Harris and LG Electronics this week debuted their MPH (Mobile-Pedestrian-Handheld) mobile in-band digital TV system, which allows broadcasters to transmit over-the-air broadcast signals to mobile devices as part of their existing 19.4Mb/s DTV channel allocation. The companies are holding a series of demonstrations of the system at this week’s NAB2007 show.
According to the companies, MPH streams would take up a minimal amount of the allocated DTV spectrum, letting broadcasters transmit one or more MPH channels to mobile devices as a value-added service while still continuing to broadcast their main broadcast SD and/or HD channels to fixed devices. The system is backward compatible with existing ATSC 8-VSB transmission and receiving equipment and fully compatible with the ATSC transmission standard, including PSIP data and the ATSC A/110 distributed transmitter standard.
MPH may prove to be a boon to broadcasters looking to launch mobile TV services based on repurposed local content. Because the MPH signal can be transmitted as part of a station’s regular DTV channel allocation, there is no need to piggyback on a wireless carrier’s network to transmit the signal. Furthermore, Harris and LG Electronics claim that broadcasters will not have to build a new transmitter for the service, as they can use their existing DTV transmitters to transmit the MPH signals, but they will have to purchase some new support equipment, such as encoders, multiplexers and modulators. Harris is currently developing such products, with a planned launch early next year.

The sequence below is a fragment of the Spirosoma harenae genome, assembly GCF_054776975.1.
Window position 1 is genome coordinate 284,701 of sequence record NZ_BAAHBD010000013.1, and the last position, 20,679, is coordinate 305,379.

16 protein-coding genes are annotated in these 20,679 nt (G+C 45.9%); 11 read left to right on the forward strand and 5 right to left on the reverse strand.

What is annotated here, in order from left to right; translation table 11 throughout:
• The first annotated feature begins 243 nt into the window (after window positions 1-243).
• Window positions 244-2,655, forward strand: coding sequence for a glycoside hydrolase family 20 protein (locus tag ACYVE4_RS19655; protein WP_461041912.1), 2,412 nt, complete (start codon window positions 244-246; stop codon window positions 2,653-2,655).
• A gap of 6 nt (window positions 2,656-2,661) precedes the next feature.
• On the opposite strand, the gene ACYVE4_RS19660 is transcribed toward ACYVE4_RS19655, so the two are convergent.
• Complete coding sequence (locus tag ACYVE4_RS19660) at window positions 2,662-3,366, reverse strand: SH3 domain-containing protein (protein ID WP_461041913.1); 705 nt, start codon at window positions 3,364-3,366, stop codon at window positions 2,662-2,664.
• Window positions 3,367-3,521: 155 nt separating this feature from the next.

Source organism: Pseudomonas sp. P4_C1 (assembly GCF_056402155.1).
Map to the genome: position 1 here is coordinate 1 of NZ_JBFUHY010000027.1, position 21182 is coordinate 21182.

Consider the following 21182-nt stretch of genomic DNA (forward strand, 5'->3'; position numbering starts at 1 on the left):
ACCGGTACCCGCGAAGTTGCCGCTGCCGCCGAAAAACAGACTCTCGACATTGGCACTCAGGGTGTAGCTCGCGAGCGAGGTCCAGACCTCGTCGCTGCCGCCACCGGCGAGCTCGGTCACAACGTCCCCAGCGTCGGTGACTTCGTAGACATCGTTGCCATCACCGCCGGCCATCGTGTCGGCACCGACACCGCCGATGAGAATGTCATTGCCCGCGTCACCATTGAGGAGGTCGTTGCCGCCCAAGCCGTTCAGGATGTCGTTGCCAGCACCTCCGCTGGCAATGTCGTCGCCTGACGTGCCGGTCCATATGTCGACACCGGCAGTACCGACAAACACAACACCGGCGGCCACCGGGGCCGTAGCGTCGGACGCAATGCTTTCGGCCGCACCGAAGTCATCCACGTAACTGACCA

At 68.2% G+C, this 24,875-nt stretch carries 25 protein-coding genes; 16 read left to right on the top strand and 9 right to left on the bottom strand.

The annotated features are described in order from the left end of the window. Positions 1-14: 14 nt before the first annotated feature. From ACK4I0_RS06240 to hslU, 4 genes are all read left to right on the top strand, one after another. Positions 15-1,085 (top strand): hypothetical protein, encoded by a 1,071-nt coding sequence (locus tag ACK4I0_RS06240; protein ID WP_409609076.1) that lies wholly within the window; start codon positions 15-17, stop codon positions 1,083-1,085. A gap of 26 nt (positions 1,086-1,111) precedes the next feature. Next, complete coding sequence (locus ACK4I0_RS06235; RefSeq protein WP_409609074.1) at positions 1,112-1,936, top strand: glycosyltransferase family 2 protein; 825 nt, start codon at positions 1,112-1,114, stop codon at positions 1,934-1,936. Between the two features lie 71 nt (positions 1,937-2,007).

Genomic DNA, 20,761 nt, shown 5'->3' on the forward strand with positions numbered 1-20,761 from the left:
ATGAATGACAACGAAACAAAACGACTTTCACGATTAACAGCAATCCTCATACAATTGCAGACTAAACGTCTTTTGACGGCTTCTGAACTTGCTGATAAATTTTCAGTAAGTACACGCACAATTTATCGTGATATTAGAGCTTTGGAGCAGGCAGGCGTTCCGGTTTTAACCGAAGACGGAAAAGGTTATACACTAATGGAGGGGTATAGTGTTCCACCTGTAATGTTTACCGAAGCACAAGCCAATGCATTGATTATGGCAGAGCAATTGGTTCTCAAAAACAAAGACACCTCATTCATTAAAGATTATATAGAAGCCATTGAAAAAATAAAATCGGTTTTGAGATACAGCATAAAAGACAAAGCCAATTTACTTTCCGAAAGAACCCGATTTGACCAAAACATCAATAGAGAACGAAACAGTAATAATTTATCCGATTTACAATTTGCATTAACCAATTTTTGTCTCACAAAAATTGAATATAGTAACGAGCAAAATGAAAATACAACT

For the NAB show, local Las Vegas FOX affiliate KVVU, in collaboration with Harris and LG Electronics, is transmitting two MPH channels along with its regular ATSC DTV signal to an antenna on top of a bus taking hourly tours around the city. Tour participants are able to see the reception capability of the MPH system while the bus is in transit, as well as that of KVVU’s regular DTV signal. Another demonstration, taking place in the Harris booth in the North Hall, will showcase MPH’s reliability in difficult reception environments through a lab simulation of such conditions. The companies are also showing videotaped results of the weeklong field test it conducted on the system with WBNS in Columbus, OH, at the ATSC DTV Hot Spot in the upper lobby of the South Hall.
During the WBNS trial, the station simultaneously transmitted its primary digital HDTV stream and two MHP channels in its allotted 19.4Mb/s DTV channel. A total of 4.4Mb/s were devoted to the MHP channels. According to Harris VP Jay Adrick, the signal was able to maintain its integrity even at speeds of up to 70m/h. Harris and LG Electronics are planning more tests of the system during this year.
For more information, visit www.broadcast.harris.com and www.lgusa.com.